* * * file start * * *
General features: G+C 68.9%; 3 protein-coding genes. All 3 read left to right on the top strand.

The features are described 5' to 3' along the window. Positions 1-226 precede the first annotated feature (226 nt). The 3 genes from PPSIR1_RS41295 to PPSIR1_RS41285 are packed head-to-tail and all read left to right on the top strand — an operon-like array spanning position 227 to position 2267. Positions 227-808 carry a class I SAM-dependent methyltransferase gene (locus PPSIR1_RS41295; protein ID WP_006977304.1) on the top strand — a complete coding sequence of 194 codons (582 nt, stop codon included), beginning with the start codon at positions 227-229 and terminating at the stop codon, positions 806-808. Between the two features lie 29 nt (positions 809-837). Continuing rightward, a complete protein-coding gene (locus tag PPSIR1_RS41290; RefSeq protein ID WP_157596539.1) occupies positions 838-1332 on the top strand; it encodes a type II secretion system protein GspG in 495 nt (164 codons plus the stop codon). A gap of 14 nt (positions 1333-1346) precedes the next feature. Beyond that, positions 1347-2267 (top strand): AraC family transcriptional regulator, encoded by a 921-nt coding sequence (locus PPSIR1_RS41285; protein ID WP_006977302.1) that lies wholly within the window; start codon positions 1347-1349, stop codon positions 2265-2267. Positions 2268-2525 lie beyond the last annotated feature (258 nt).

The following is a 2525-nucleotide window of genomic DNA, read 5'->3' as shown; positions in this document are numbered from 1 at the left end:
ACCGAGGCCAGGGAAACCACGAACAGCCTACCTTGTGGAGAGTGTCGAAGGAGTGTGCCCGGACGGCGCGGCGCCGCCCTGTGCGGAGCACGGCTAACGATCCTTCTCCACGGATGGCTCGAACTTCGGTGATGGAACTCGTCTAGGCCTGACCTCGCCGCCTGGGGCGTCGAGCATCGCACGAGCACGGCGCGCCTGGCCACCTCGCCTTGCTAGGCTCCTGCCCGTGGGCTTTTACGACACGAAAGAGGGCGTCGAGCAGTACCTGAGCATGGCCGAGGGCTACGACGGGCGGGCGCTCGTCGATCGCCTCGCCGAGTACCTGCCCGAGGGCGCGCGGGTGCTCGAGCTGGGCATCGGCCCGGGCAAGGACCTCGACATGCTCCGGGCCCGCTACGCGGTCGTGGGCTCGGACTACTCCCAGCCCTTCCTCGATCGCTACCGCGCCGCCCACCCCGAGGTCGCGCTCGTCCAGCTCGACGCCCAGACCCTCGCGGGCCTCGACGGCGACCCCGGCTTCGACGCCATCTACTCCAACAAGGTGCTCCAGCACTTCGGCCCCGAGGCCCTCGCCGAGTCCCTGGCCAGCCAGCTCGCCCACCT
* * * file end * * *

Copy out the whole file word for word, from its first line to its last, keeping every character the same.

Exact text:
General features: G+C 68.9%; 3 protein-coding genes. All 3 read left to right on the top strand.

The features are described 5' to 3' along the window. Positions 1-226 precede the first annotated feature (226 nt). The 3 genes from PPSIR1_RS41295 to PPSIR1_RS41285 are packed head-to-tail and all read left to right on the top strand — an operon-like array spanning position 227 to position 2267. Positions 227-808 carry a class I SAM-dependent methyltransferase gene (locus PPSIR1_RS41295; protein ID WP_006977304.1) on the top strand — a complete coding sequence of 194 codons (582 nt, stop codon included), beginning with the start codon at positions 227-229 and terminating at the stop codon, positions 806-808. Between the two features lie 29 nt (positions 809-837). Continuing rightward, a complete protein-coding gene (locus tag PPSIR1_RS41290; RefSeq protein ID WP_157596539.1) occupies positions 838-1332 on the top strand; it encodes a type II secretion system protein GspG in 495 nt (164 codons plus the stop codon). A gap of 14 nt (positions 1333-1346) precedes the next feature. Beyond that, positions 1347-2267 (top strand): AraC family transcriptional regulator, encoded by a 921-nt coding sequence (locus PPSIR1_RS41285; protein ID WP_006977302.1) that lies wholly within the window; start codon positions 1347-1349, stop codon positions 2265-2267. Positions 2268-2525 lie beyond the last annotated feature (258 nt).

The following is a 2525-nucleotide window of genomic DNA, read 5'->3' as shown; positions in this document are numbered from 1 at the left end:
ACCGAGGCCAGGGAAACCACGAACAGCCTACCTTGTGGAGAGTGTCGAAGGAGTGTGCCCGGACGGCGCGGCGCCGCCCTGTGCGGAGCACGGCTAACGATCCTTCTCCACGGATGGCTCGAACTTCGGTGATGGAACTCGTCTAGGCCTGACCTCGCCGCCTGGGGCGTCGAGCATCGCACGAGCACGGCGCGCCTGGCCACCTCGCCTTGCTAGGCTCCTGCCCGTGGGCTTTTACGACACGAAAGAGGGCGTCGAGCAGTACCTGAGCATGGCCGAGGGCTACGACGGGCGGGCGCTCGTCGATCGCCTCGCCGAGTACCTGCCCGAGGGCGCGCGGGTGCTCGAGCTGGGCATCGGCCCGGGCAAGGACCTCGACATGCTCCGGGCCCGCTACGCGGTCGTGGGCTCGGACTACTCCCAGCCCTTCCTCGATCGCTACCGCGCCGCCCACCCCGAGGTCGCGCTCGTCCAGCTCGACGCCCAGACCCTCGCGGGCCTCGACGGCGACCCCGGCTTCGACGCCATCTACTCCAACAAGGTGCTCCAGCACTTCGGCCCCGAGGCCCTCGCCGAGTCCCTGGCCAGCCAGCTCGCCCACCT